Christmas as an adult, the same routine:
Mom: What do you want for Christmas?
Me: (long silence) I don’t know.
Why is this question so hard to answer now? Used to, it was easy. As a child my parents didn’t have to ask and at some point a transition happened, from telling them what I wanted for Christmas to being asked. From the primary concern in my life to an afterthought. From Super Nintendo games to…money?
I used to feel sorry for those kids who woke up to blue jeans under the tree. Last Christmas I thanked my sister for my new flannel shirt. It’s red and black.
It matches the one she bought my wife.
You can’t rank the best Christmases by looking too far past your childhood. Whenever the transition happens (and for me I suspect it happened after college, not counting the two years I spent in China. Those were special circumstances), it changes something fundamental in your life. It marks the drop, from childhood to adulthood, from playing SNES all day to “adulting”, the current phrase for people my generation pulled kicking and screaming from their long-term adolescence to the pleasures of paying bills, fighting traffic and raising kids.
My daughter’s five. Her wants are simple, and with each approaching Christmas I think back to my own Christmases. I want to make them as special for her as they were for me, and out of all the great Christmases, Christmas 1995 stands apart.
It came at the right time, in the heyday of 16-bit gaming. Gamepro was still publishing. The Nintendo 64 was still the Ultra 64, not delayed yet, and the PlayStation and Saturn had just come out. There was a particular window when Nintendo hadn’t abandoned the SNES and developers were still pushing the system to its limits while Resident Evil only existed in beta form. In other words, there were good Christmases to come, but 95 won in the presents department.
I had Killer Instinct, Yoshi’s Island and Donkey Kong Country 2 under the tree.
Rare had torched the gaming world the year before with Donkey Kong Country, billed as the first video game rendered with computer graphics. They had the hype machine going: DKC graced the cover of the December 1994 issue of Gamepro (the first issue my parents bought me), Nintendo Power subscribers received a promotional video hosted by a comedian who’s probably panhandling today. Nintendo pulled out all the stops to make sure the first Donkey Kong Country was the hot seller for Christmas 94.
Donkey Kong Country 2 had no video, but it graced the cover of Gamepro’s December 1995 issue. I’d hoped that would be the start of the trend, but 1996 brought us the Nintendo 64 and the SNES’s death tolls. Christmas 1995 did come at the right time.
Donkey Kong Country 2 earned rave reviews across the board, and on this occasion the reviewers are correct. Good sequels don’t repeat what the first ones did. They examine what the first one did, fill in the gaps, making improvements where needed while leaving what isn’t broken alone.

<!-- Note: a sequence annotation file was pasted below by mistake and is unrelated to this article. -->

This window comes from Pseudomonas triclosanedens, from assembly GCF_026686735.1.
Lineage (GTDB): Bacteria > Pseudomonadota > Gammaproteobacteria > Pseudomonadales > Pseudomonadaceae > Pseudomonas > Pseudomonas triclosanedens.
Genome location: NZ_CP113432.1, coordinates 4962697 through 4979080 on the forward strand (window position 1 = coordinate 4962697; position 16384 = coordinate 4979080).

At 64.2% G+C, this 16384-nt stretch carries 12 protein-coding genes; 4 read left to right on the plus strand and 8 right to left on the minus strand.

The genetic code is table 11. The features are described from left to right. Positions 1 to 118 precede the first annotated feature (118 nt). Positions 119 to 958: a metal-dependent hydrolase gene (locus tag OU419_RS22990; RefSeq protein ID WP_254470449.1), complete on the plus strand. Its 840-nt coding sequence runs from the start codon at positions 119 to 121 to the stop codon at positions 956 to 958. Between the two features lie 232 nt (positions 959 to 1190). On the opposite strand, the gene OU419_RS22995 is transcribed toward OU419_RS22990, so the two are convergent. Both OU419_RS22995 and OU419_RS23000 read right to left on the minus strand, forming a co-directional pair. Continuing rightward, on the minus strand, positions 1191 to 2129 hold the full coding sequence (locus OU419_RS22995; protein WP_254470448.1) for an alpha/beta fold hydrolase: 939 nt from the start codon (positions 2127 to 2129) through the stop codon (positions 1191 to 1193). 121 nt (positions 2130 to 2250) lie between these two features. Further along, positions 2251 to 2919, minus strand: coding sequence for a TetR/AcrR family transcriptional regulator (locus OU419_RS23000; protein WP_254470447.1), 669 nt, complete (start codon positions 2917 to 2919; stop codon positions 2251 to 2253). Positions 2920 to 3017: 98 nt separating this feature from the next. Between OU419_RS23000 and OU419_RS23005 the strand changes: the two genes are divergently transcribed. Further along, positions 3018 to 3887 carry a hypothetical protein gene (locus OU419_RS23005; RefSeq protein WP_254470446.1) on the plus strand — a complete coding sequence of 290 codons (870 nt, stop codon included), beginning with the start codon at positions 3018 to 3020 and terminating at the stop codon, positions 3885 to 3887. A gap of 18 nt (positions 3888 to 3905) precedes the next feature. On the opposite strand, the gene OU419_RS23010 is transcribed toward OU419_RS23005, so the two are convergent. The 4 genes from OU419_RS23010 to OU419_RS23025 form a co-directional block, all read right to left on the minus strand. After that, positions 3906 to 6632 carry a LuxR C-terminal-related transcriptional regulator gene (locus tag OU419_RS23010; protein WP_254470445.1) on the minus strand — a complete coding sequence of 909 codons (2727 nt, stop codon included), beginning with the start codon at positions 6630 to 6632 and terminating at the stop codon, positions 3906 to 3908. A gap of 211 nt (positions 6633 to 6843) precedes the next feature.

In Donkey Kong Country 2, Kaptain K. Rool has kidnapped Donkey Kong, locking him away in a castle at the top of Crocodile Isle. Your long climb up Crocodile Isle takes you through a variety of levels and locales. The first Donkey Kong Country had pirate ships and snow levels; Donkey Kong Country 2 ditches the snow levels for swamps, beehives and bramble.
With the success of the first game and Nintendo’s backing, Rare felt free to experiment. Donkey Kong Country 2 takes chances, not just in level design but in extras and sidequests. The bonus levels, a much-hyped feature that Gamepro swore would take players 80 hours to complete makes a return here. The difference is that in Donkey Kong Country 2 they mean something. Completing a bonus level nets you a Kremcoin. 15 Kremcoins gives you access to a Lost World level while all 75 lets you in the Lost World’s volcano, where the final boss, Kaptain K. Rool, is pissed and ready for a rematch.
Donkey Kong Country 2 also introduces DK Coins. They are hidden in the regular levels and are prizes for finishing bonus levels in the Lost World. Just as there is an incentive for collecting Kremcoins, your reward for collecting every DK Coin is the coveted 102% completion…and Cranky Kong’s approval as Diddy stands in 1st place in the video game hall of heroes, ahead of Link and Mario.
Diddy returns, this time as the hero. His partner is a female Kong named Dixie, prompting many an under the radar joke in mid-nineties gaming mags, Diddy has the same abilities as the last game while Dixie can use her ponytail to helicopter across pits and dangerous enemies. Together, the two monkeys can throw one another to access out-of-the-way areas, bonus levels and DK coins. Both of them are fairly weak, unable to destroy larger enemies.
The soundtrack is as imaginative as the levels. Each track complements the level, where it’s the Hothead Bop for the lava levels, the Bayou Boogie as you jump from tadpole to tadpole or Stickerbrush Symphony for the bramble levels. In the final Lost World level, you transform into Squawks the parrot, fighting against the wind. Stickerbrush Symphony roars in the background, sweeping you from your real life concerns into the life-or-death world of platform gaming.
1995 in video games. Changes we haven’t seen the likes of since. Think about it: Donkey Kong Country 2 came out the same year the 32-bit PlayStation and Saturn with the Nintendo 64 on the horizon. The last time “next-gen” meant a real change.
Rare understood this, and they could have made Donkey Kong Country 1.5 and called it a day. They didn’t. They pushed themselves, and their hard work and good timing made Christmas 1995 the best, enriching the lives of millions lucky enough to be kids in the heyday of 16-bit gaming.